The use of Aged Monkeys to Study PD: Important Roles in Pathogenesis and Experimental Therapeutics

Research output: Chapter in Book/Report/Conference proceedingChapter

1 Scopus citations

Abstract

This chapter discusses use of aged monkeys for studying Parkinson's disease (PD). Monkeys are closer to humans phylogenetically and display a motor repertoire similar to humans. As a function of age, monkeys display crucial pathological and behavioral features that mimics PD. The data presented in the chapter illustrate that aged monkeys provide a unique model to study specific aspects of PD pathogenesis. Monkey models provide an important behavioral and morphological association with PD and provide an important resource to evaluate disease pathogenesis and a forum to test new symptomatic therapeutic strategies. Aged monkeys display motor deficits that are associated with a loss of dopamine phenotype independent of the loss of nigral neurons. This occurs early in the pathogenic cascade in PD. The loss of phenotype seen in aged monkeys is associated specifically with the accumulation of α-synuclein, a phenomenon also associated with the loss of dopaminergic markers in PD. The chapter also discusses about the observation that the nigrostriatal system in aged monkeys treated with 1-methyl-4-phenyl-1,2,3,6-tetrahydropyridine (MPTP fails to compensate for the loss of dopaminergic function in a manner similar to that seen in young monkeys treated with MPTP.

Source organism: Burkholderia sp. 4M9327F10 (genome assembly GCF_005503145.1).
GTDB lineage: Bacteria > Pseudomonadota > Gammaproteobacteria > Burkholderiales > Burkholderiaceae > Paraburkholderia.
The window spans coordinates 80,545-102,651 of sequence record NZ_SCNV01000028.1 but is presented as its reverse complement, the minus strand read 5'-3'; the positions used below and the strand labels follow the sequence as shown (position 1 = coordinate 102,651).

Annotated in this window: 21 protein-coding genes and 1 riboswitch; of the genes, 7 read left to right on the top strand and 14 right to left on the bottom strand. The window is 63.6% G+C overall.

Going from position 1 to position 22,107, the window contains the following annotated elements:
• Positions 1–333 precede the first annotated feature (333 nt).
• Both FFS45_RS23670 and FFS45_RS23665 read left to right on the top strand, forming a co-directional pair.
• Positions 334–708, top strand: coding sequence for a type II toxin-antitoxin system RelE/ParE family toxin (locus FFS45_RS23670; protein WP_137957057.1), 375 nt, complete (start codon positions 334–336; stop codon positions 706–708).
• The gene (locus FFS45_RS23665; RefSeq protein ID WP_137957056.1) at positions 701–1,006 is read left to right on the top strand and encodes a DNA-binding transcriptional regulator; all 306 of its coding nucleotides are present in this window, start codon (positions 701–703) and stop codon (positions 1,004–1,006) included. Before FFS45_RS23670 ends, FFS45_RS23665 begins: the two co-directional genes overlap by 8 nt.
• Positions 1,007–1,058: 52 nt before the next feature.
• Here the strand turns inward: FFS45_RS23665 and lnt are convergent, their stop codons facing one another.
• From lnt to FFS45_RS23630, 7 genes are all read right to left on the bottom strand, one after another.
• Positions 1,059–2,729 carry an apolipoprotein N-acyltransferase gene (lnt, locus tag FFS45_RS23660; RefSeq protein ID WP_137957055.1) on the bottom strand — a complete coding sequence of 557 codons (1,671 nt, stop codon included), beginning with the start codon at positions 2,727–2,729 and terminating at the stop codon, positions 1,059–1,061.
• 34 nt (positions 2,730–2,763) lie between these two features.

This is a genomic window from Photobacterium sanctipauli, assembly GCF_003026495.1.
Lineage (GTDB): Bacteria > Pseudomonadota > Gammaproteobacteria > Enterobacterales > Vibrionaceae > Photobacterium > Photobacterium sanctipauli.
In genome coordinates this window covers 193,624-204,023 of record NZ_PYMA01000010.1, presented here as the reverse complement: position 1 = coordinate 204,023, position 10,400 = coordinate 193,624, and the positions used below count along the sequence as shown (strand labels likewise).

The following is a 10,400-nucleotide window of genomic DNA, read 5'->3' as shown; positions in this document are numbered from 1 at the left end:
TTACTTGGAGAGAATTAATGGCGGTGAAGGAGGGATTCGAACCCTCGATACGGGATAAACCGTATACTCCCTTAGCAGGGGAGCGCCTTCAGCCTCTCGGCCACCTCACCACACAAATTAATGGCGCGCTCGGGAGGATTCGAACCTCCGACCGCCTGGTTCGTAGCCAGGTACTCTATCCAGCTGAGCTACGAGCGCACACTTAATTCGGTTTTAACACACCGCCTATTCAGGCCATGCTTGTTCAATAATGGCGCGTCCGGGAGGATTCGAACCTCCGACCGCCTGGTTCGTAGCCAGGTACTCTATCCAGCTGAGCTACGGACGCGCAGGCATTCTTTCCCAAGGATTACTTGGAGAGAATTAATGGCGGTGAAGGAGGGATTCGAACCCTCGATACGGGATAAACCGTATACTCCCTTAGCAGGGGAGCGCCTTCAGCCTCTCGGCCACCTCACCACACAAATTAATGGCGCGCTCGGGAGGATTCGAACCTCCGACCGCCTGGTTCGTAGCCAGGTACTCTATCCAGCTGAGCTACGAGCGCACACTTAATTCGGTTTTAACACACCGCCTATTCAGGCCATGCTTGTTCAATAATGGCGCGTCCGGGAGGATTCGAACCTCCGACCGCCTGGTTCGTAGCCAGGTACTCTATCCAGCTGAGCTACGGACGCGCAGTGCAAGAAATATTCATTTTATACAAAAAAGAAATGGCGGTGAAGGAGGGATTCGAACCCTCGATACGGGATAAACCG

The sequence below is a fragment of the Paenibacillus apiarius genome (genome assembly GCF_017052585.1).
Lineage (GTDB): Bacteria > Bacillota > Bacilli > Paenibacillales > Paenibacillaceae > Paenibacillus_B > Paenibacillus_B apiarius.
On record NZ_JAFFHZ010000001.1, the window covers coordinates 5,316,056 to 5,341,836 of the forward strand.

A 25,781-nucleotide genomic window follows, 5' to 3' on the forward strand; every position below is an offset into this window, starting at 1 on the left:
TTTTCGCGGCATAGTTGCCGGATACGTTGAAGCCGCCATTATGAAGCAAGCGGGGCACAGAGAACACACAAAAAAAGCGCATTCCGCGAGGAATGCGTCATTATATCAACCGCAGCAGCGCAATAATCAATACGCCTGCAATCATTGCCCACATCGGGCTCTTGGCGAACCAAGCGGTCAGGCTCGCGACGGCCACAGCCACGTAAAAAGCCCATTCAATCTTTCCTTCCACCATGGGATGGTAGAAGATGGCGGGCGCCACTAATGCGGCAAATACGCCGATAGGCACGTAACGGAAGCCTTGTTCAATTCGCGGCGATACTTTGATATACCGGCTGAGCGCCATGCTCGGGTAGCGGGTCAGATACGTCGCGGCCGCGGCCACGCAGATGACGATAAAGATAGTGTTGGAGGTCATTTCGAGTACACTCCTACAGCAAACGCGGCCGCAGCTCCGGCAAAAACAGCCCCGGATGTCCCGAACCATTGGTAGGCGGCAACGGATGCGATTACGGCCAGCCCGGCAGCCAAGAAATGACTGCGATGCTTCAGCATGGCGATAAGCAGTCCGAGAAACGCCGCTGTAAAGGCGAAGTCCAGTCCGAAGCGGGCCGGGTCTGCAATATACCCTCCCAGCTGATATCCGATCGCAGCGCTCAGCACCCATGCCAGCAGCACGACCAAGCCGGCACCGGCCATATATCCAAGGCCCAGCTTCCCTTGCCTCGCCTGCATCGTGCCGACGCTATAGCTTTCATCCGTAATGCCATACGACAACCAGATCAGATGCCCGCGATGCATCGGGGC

Original languageEnglish (US)
Title of host publicationParkinson's Disease
PublisherElsevier Inc.
Pages77-85
Number of pages9
ISBN (Print)9780123740281
DOIs
StatePublished - 2008
Externally publishedYes

ASJC Scopus subject areas

  • Neuroscience (miscellaneous)
  • Clinical Neurology
  • Psychiatry and Mental health

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